Last week's Great Places in America announcement marked the official start of National Community Planning Month, and with it one of the best opportunities planners’ have to promote the importance of planning and the policies that make communities stronger, healthier, and more just.
Planning Month represents a time planners can collectively grab the megaphone from legislators, and use the bully pulpit to advocate for the type of investment and initiatives communities large and small need to make our towns, neighborhoods and cities thrive.
While it’s been little more than one week since Planning Month 2017 launched, we’ve already seen an unprecedented level of eagerness from planners ready to engage with their legislators to bring attention to the issues most important to our field. During last month's policy conference, planners with APA Great Places in their home states talked with legislators about the ways in which these neighborhoods, streets, and public spaces demonstrate the value of planning.
Attendees at APA’s 2017 Planners’ Day on Capitol share news of North Carolina’s newest Great Places designation with staff from the office of Sen. Tom Tillis. From left, Penelope Karagounis, Lisa McCarter, Todd Okolichany, Rodger Lentz, Tyler Williams, and James Rhodes. Photo by Thomas Van Veen, Documentary Associates.
Members of APA's Planners' Advocacy Network pledged to connect with legislators at the local, state, and federal levels in October by scheduling in-district meetings, posting on social media, and encouraging chapter members to propose Planning Month proclamation in their municipalities — to name a few.
Communities across the country are leveraging the momentum set in motion by the 2017 Great Places announcement, and the Great Places 10 year anniversary by highlighting the planning stories behind the 275 neigbhorhoods, streets, and public spaces recognized since 2007.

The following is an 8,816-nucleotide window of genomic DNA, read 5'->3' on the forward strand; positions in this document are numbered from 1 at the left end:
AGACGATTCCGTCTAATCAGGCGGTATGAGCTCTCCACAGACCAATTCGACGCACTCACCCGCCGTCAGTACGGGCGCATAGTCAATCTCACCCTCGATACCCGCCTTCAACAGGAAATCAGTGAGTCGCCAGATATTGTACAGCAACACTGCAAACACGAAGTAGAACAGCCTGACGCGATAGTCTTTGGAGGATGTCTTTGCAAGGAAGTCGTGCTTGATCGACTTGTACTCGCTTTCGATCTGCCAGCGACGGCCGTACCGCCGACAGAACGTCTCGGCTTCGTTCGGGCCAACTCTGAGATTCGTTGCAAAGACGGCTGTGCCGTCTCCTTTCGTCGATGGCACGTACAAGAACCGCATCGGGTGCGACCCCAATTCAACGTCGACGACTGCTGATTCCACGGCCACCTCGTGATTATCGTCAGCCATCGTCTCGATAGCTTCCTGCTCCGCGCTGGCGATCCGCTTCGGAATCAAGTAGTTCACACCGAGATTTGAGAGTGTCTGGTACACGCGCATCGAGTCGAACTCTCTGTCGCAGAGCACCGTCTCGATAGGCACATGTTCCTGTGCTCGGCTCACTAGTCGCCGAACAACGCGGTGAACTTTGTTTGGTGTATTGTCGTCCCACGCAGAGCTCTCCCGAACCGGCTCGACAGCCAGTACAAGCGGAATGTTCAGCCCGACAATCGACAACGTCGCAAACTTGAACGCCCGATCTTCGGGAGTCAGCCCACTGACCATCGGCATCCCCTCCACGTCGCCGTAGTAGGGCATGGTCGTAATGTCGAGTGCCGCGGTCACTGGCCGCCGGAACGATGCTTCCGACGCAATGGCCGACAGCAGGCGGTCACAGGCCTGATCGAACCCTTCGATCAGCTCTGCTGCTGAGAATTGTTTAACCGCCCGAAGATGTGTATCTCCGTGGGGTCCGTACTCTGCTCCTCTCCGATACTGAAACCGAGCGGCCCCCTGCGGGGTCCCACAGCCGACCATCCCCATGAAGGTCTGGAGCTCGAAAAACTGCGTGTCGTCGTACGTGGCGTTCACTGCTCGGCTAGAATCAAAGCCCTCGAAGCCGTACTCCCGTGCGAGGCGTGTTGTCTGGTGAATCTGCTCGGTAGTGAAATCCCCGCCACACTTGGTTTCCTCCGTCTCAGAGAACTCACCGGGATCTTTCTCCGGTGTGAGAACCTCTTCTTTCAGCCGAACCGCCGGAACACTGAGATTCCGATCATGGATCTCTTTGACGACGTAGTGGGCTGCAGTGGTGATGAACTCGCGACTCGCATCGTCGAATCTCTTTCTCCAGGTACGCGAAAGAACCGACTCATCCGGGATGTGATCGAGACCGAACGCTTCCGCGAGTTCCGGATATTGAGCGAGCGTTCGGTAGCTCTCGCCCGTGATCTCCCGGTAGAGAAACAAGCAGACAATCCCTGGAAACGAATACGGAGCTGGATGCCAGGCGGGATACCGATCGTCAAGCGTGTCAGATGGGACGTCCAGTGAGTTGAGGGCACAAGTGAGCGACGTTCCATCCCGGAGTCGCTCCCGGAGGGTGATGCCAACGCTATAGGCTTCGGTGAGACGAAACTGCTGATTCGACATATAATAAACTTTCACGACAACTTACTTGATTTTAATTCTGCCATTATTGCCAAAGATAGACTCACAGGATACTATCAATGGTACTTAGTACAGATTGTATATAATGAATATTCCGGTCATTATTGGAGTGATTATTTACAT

Great Places are a product of thoughtful and deliberate planning and engagement of legislators, planners, and citizen advocates. Great Places, including Congress Street in Tucson, Arizona, Main Street in Waterloo, New York, and Commercial Street in Portland, Maine, are all examples of places that, with the help of federal grant funding, add value to their communities.
This month, a greater number of communities than ever before have declared October as Community Planning Month — and in fact, the governors of Iowa, Pennsylvania, and Virginia have already made statewide declarations. Proclamations are an effective and easy way to draw your legislators' attention to planning needs of their constituents. While it may not equate to the adoption of a streetcar or affordable housing policies, it helps to open the door and facilitate dialogue with influential policymakers.
Now that it is officially Planning Month, let's use our collective voice to educate the public and policymakers about the value of planning. What will you do this October to educate others about the role planning plays in creating stronger, more vibrant communities?
Check out our online Planning Month toolkit to start, which features media materials, promotional graphics and more, and be sure to let us know what you have planned by contacting APA at email@example.com.
Top image: Iowa Gov. Kim Reynolds proclaims October to be Community Planning Month in her state. Photo by Ali Boettcher, Administrative Assistant, Office of the Governor.
About the Author
Jerah Smith is the communications fellow for APA's Great Places in America program.